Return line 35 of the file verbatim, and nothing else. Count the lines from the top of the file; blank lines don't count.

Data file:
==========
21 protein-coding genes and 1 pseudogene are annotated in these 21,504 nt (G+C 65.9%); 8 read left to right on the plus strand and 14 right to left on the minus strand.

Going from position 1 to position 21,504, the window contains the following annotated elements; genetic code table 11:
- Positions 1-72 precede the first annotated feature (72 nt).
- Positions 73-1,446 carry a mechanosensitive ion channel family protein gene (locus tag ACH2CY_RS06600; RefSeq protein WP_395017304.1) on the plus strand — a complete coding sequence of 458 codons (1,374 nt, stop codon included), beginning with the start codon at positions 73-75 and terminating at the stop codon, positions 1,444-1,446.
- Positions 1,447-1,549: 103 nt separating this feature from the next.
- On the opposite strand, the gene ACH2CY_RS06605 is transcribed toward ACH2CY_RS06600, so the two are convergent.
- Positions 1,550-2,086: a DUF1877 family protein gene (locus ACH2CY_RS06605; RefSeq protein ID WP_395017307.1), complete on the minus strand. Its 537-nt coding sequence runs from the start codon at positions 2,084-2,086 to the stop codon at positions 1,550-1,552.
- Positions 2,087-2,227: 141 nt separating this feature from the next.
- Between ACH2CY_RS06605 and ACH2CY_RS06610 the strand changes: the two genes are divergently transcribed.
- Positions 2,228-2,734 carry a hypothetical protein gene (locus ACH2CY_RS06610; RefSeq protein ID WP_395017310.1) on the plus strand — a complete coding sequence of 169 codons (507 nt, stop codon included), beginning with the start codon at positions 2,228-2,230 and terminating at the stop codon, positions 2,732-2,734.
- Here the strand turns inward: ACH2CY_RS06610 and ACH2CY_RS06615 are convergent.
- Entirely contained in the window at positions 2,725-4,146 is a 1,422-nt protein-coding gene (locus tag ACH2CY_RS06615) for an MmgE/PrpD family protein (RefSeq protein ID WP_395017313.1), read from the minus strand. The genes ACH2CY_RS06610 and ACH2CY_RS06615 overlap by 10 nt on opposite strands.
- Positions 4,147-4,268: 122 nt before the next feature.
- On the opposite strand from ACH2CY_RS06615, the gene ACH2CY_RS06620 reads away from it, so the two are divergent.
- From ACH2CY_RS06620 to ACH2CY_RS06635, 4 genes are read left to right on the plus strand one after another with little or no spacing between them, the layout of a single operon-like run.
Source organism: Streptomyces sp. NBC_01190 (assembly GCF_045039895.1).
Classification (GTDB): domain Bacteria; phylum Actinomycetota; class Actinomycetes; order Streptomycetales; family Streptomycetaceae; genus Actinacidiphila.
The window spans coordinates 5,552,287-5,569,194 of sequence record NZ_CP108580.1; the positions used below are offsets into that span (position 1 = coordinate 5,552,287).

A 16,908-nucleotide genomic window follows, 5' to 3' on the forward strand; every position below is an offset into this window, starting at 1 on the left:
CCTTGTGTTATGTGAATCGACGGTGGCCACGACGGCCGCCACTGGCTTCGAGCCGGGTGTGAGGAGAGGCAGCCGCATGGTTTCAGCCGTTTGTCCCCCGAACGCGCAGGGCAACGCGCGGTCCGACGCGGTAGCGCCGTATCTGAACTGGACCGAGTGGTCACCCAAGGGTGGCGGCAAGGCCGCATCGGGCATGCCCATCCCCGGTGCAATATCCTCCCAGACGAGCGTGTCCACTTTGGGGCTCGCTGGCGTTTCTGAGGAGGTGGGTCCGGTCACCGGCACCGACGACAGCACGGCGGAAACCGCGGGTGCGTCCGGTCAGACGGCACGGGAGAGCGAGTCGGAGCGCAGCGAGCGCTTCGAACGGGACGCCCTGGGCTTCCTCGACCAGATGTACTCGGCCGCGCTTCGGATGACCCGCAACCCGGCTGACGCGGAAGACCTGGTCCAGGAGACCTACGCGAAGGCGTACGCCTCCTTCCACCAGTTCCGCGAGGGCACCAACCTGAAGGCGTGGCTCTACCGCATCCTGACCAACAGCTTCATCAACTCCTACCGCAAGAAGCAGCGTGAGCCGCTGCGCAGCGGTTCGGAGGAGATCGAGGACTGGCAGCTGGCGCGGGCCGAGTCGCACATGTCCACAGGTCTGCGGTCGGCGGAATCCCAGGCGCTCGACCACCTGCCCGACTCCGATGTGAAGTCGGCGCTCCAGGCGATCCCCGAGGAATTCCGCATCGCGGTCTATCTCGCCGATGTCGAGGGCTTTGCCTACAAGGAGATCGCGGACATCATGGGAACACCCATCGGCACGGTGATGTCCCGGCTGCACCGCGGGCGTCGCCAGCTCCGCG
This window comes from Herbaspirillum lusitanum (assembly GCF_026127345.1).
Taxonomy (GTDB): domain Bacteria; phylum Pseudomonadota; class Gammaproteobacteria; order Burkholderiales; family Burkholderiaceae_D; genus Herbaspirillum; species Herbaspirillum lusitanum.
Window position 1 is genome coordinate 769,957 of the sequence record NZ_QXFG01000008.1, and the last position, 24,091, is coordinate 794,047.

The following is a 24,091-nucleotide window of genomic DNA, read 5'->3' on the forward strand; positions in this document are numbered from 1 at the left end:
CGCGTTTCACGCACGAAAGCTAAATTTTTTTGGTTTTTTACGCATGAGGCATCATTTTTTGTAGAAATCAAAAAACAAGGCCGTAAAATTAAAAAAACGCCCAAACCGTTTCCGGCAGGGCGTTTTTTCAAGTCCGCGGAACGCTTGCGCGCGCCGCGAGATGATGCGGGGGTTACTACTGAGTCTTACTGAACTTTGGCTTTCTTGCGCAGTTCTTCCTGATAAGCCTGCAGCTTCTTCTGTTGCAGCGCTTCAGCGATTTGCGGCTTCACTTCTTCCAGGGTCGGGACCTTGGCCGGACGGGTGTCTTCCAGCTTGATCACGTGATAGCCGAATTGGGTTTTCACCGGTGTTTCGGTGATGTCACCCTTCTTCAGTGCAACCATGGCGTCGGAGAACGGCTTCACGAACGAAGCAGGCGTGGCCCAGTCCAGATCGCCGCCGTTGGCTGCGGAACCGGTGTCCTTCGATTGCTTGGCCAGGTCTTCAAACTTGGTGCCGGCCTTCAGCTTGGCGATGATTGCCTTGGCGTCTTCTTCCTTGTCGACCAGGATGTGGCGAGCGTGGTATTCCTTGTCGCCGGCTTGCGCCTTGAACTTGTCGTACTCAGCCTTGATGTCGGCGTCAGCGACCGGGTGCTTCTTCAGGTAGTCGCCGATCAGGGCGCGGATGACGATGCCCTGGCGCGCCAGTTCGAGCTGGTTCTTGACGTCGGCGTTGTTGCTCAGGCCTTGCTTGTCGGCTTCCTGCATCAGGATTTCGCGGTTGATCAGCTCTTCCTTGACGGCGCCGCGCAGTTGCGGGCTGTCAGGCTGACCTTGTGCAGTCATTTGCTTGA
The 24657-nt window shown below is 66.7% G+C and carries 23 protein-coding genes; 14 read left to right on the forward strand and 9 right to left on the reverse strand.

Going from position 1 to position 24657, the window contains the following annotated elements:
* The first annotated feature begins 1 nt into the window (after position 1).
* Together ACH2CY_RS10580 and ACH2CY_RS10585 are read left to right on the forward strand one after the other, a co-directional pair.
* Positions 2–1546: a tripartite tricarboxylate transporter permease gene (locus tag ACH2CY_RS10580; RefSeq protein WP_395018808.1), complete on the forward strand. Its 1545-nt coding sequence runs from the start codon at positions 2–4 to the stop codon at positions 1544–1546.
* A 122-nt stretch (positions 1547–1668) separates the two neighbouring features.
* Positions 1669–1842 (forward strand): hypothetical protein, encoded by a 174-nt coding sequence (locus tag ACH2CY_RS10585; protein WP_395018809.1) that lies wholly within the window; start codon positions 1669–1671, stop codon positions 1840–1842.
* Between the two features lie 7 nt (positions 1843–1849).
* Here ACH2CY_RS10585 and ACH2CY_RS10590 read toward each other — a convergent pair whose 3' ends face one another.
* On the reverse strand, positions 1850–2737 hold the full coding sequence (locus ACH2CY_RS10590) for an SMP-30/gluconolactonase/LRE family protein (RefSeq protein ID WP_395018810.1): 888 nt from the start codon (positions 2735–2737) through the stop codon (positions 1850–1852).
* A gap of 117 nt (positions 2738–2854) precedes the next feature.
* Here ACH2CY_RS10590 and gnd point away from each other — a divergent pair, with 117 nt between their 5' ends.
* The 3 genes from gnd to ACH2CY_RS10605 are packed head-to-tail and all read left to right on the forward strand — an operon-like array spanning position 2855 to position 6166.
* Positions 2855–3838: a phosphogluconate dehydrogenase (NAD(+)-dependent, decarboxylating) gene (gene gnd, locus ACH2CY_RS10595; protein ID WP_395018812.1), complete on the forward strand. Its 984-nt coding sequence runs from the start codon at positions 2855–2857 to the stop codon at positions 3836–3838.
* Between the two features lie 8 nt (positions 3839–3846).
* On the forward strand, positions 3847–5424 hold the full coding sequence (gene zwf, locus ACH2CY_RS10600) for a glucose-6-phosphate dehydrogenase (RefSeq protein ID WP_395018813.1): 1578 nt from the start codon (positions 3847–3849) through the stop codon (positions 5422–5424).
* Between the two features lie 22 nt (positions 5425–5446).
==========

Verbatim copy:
* On the reverse strand, positions 1850–2737 hold the full coding sequence (locus ACH2CY_RS10590) for an SMP-30/gluconolactonase/LRE family protein (RefSeq protein ID WP_395018810.1): 888 nt from the start codon (positions 2735–2737) through the stop codon (positions 1850–1852).